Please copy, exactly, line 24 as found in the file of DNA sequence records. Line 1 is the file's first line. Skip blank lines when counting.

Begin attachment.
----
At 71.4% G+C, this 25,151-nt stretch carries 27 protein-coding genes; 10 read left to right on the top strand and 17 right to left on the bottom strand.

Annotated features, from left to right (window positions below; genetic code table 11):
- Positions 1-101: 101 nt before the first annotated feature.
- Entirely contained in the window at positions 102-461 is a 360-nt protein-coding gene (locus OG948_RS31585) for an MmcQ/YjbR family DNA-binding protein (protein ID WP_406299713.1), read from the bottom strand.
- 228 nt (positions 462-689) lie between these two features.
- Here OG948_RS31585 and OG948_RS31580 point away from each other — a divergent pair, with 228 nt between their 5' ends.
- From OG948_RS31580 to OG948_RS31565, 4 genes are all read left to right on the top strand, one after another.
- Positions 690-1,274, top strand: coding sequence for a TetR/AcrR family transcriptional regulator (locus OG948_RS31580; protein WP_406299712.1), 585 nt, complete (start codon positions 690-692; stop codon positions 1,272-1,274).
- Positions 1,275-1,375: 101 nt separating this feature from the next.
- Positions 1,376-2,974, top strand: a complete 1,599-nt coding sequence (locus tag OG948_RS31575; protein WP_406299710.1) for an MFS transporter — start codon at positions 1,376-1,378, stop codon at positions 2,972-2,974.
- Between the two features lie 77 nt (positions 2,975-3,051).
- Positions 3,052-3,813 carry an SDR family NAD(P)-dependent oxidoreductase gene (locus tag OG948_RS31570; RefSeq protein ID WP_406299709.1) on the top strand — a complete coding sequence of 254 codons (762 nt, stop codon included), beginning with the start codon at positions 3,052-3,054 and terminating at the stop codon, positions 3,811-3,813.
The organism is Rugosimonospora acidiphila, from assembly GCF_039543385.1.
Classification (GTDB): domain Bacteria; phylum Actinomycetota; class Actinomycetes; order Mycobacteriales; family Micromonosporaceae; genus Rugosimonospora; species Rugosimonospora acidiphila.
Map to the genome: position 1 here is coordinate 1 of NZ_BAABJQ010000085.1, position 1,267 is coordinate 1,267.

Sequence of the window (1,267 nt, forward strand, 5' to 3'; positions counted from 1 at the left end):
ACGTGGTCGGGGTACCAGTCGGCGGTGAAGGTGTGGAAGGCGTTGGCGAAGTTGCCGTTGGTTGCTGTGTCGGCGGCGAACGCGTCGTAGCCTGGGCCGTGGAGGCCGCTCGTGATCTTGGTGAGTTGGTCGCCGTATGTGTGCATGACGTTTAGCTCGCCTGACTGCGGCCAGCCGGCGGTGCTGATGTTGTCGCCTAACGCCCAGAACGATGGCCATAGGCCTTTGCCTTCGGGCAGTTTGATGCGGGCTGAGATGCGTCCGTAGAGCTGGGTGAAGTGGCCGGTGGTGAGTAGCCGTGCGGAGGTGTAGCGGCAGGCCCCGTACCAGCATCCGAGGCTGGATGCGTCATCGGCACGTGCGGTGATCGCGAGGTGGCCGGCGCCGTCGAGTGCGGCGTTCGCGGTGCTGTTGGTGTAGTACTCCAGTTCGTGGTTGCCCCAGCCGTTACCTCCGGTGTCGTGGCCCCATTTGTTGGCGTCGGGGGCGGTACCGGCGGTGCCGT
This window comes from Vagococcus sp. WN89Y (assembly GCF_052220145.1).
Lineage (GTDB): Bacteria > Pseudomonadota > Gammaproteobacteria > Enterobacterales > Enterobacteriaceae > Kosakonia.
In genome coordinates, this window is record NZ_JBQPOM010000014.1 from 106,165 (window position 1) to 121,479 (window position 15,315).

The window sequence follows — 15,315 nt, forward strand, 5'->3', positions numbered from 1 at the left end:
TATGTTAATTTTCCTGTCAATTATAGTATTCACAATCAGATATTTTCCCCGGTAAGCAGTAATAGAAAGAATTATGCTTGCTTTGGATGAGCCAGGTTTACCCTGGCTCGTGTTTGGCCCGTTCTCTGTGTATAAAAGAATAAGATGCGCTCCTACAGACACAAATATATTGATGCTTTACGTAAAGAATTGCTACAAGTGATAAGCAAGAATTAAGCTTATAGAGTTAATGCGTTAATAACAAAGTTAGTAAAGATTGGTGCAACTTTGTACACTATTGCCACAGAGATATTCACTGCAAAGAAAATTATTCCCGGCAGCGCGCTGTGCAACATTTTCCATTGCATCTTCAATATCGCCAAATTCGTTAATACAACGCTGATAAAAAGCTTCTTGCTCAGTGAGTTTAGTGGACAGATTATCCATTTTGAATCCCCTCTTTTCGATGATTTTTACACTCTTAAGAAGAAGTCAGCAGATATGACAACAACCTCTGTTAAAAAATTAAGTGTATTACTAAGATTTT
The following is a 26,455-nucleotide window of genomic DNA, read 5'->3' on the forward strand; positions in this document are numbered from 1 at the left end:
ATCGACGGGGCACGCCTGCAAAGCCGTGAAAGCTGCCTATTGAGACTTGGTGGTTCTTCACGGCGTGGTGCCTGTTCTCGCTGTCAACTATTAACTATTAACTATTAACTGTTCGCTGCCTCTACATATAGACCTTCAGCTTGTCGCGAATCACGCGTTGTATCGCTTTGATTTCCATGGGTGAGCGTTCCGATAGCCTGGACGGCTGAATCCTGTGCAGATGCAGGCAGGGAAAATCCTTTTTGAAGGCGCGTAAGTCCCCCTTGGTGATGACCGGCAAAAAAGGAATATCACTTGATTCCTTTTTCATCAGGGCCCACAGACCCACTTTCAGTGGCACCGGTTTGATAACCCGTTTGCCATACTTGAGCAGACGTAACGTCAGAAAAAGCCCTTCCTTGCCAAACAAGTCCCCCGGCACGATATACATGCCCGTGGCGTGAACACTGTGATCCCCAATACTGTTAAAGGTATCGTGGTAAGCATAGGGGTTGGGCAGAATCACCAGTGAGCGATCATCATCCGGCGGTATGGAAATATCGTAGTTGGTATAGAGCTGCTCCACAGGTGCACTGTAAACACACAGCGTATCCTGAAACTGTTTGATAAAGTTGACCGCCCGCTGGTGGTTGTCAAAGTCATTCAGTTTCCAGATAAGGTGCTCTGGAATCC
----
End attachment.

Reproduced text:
ATCGACGGGGCACGCCTGCAAAGCCGTGAAAGCTGCCTATTGAGACTTGGTGGTTCTTCACGGCGTGGTGCCTGTTCTCGCTGTCAACTATTAACTATTAACTATTAACTGTTCGCTGCCTCTACATATAGACCTTCAGCTTGTCGCGAATCACGCGTTGTATCGCTTTGATTTCCATGGGTGAGCGTTCCGATAGCCTGGACGGCTGAATCCTGTGCAGATGCAGGCAGGGAAAATCCTTTTTGAAGGCGCGTAAGTCCCCCTTGGTGATGACCGGCAAAAAAGGAATATCACTTGATTCCTTTTTCATCAGGGCCCACAGACCCACTTTCAGTGGCACCGGTTTGATAACCCGTTTGCCATACTTGAGCAGACGTAACGTCAGAAAAAGCCCTTCCTTGCCAAACAAGTCCCCCGGCACGATATACATGCCCGTGGCGTGAACACTGTGATCCCCAATACTGTTAAAGGTATCGTGGTAAGCATAGGGGTTGGGCAGAATCACCAGTGAGCGATCATCATCCGGCGGTATGGAAATATCGTAGTTGGTATAGAGCTGCTCCACAGGTGCACTGTAAACACACAGCGTATCCTGAAACTGTTTGATAAAGTTGACCGCCCGCTGGTGGTTGTCAAAGTCATTCAGTTTCCAGATAAGGTGCTCTGGAATCC